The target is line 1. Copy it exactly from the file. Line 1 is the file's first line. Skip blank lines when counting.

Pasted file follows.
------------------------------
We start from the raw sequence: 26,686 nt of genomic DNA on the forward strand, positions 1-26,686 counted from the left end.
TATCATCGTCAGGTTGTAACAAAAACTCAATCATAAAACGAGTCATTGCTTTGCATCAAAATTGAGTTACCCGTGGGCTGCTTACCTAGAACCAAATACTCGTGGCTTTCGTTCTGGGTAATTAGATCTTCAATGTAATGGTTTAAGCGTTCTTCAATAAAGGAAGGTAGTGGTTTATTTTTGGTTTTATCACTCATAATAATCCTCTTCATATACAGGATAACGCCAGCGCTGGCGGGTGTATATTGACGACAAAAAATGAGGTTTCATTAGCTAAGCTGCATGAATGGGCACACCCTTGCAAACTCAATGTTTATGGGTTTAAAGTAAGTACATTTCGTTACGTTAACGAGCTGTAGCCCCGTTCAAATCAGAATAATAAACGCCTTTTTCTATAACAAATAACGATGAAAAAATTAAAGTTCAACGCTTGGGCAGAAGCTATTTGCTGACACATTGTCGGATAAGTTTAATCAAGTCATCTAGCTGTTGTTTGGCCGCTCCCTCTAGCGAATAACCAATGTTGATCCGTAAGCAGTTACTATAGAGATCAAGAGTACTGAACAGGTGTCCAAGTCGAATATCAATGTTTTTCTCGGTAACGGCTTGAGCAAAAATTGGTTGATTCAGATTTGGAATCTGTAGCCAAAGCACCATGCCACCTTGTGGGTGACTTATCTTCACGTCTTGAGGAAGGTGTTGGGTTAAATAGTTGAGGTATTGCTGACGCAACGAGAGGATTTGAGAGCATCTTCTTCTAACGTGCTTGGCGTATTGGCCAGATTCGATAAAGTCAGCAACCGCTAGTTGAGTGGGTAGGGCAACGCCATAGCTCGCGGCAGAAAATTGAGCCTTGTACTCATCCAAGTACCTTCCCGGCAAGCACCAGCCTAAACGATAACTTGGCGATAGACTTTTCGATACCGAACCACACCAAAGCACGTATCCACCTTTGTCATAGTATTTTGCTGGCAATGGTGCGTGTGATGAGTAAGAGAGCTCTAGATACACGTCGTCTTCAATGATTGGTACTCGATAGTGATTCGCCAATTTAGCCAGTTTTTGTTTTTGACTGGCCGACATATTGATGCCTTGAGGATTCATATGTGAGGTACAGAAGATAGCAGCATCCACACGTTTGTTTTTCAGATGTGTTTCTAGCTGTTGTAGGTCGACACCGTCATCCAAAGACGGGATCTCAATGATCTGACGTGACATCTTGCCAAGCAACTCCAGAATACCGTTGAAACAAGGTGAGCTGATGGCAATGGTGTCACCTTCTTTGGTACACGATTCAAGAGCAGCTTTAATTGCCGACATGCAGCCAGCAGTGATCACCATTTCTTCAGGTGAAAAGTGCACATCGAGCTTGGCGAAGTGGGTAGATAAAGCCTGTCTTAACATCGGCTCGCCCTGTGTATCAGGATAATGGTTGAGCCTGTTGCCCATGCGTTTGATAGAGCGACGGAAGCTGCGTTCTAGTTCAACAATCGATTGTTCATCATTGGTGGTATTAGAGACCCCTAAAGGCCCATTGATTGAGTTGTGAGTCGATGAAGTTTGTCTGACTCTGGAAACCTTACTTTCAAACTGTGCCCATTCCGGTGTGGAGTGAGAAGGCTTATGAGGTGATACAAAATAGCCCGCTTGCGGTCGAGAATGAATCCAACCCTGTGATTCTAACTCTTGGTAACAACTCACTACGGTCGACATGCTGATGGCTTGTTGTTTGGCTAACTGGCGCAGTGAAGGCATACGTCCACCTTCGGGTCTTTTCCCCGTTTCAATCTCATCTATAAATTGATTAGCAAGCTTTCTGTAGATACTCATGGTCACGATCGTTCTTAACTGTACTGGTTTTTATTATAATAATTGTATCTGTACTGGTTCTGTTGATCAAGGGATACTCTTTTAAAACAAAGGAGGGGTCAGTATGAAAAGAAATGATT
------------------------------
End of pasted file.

We start from the raw sequence: 26,686 nt of genomic DNA on the forward strand, positions 1-26,686 counted from the left end.